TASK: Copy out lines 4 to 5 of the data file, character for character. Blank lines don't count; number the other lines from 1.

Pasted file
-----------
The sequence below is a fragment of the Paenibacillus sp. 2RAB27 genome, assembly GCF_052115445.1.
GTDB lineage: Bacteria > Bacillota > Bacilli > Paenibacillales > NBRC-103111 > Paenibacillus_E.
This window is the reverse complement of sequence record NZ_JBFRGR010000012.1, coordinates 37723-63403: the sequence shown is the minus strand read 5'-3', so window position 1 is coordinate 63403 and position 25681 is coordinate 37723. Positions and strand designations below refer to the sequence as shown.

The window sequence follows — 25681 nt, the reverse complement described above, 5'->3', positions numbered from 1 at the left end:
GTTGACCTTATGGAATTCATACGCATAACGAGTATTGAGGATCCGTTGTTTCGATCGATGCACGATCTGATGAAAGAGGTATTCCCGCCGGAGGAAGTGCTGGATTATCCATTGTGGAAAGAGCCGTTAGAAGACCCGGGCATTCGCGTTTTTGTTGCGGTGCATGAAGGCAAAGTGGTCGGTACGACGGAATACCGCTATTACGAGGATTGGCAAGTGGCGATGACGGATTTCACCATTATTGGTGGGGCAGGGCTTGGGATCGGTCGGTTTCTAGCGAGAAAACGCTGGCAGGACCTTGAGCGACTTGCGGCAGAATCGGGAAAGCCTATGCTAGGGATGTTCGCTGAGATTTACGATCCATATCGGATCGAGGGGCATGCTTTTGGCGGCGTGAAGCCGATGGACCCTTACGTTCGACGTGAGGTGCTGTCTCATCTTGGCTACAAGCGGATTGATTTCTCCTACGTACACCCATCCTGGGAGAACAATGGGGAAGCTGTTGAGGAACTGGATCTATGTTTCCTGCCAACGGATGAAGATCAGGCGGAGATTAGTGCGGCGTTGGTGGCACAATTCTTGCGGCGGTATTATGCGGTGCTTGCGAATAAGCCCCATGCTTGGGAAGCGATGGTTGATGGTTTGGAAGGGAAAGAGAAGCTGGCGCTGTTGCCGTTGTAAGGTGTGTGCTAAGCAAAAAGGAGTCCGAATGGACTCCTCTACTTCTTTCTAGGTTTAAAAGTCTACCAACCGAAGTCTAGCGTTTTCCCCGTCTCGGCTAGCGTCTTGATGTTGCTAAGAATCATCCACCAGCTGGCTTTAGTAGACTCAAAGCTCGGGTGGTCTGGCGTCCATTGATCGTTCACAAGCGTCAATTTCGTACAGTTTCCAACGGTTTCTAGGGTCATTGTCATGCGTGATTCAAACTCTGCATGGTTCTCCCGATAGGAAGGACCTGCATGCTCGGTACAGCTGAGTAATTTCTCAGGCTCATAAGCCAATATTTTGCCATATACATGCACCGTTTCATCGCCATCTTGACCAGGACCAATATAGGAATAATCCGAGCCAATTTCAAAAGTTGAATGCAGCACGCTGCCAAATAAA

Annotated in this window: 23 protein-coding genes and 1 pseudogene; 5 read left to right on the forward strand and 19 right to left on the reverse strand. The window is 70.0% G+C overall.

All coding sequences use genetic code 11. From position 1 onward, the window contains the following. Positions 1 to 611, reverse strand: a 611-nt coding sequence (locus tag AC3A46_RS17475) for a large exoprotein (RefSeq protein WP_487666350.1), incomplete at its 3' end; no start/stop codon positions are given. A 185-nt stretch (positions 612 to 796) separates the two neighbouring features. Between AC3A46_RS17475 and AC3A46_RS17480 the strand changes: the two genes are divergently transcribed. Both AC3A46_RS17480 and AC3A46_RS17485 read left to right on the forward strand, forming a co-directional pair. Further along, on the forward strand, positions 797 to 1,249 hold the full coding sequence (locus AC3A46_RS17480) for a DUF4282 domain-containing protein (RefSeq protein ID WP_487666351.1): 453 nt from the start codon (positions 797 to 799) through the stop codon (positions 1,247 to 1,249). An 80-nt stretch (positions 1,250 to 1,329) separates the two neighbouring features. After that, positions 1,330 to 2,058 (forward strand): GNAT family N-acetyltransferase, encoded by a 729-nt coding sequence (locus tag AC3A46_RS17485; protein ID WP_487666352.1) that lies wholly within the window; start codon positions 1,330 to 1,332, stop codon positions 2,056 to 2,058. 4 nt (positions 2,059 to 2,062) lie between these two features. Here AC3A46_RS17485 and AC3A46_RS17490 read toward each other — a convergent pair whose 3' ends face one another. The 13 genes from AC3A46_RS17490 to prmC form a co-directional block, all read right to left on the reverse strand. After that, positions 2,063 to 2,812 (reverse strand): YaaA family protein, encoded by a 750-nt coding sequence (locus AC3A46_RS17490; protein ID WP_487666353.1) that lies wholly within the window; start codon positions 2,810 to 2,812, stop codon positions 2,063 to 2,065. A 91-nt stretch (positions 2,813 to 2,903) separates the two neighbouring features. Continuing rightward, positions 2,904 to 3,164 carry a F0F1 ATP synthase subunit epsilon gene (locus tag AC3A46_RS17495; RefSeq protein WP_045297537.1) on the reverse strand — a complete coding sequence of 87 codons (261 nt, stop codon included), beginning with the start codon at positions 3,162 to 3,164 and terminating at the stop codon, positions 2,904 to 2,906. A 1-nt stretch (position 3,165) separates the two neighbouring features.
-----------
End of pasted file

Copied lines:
The window sequence follows — 25681 nt, the reverse complement described above, 5'->3', positions numbered from 1 at the left end:
GTTGACCTTATGGAATTCATACGCATAACGAGTATTGAGGATCCGTTGTTTCGATCGATGCACGATCTGATGAAAGAGGTATTCCCGCCGGAGGAAGTGCTGGATTATCCATTGTGGAAAGAGCCGTTAGAAGACCCGGGCATTCGCGTTTTTGTTGCGGTGCATGAAGGCAAAGTGGTCGGTACGACGGAATACCGCTATTACGAGGATTGGCAAGTGGCGATGACGGATTTCACCATTATTGGTGGGGCAGGGCTTGGGATCGGTCGGTTTCTAGCGAGAAAACGCTGGCAGGACCTTGAGCGACTTGCGGCAGAATCGGGAAAGCCTATGCTAGGGATGTTCGCTGAGATTTACGATCCATATCGGATCGAGGGGCATGCTTTTGGCGGCGTGAAGCCGATGGACCCTTACGTTCGACGTGAGGTGCTGTCTCATCTTGGCTACAAGCGGATTGATTTCTCCTACGTACACCCATCCTGGGAGAACAATGGGGAAGCTGTTGAGGAACTGGATCTATGTTTCCTGCCAACGGATGAAGATCAGGCGGAGATTAGTGCGGCGTTGGTGGCACAATTCTTGCGGCGGTATTATGCGGTGCTTGCGAATAAGCCCCATGCTTGGGAAGCGATGGTTGATGGTTTGGAAGGGAAAGAGAAGCTGGCGCTGTTGCCGTTGTAAGGTGTGTGCTAAGCAAAAAGGAGTCCGAATGGACTCCTCTACTTCTTTCTAGGTTTAAAAGTCTACCAACCGAAGTCTAGCGTTTTCCCCGTCTCGGCTAGCGTCTTGATGTTGCTAAGAATCATCCACCAGCTGGCTTTAGTAGACTCAAAGCTCGGGTGGTCTGGCGTCCATTGATCGTTCACAAGCGTCAATTTCGTACAGTTTCCAACGGTTTCTAGGGTCATTGTCATGCGTGATTCAAACTCTGCATGGTTCTCCCGATAGGAAGGACCTGCATGCTCGGTACAGCTGAGTAATTTCTCAGGCTCATAAGCCAATATTTTGCCATATACATGCACCGTTTCATCGCCATCTTGACCAGGACCAATATAGGAATAATCCGAGCCAATTTCAAAAGTTGAATGCAGCACGCTGCCAAATAAA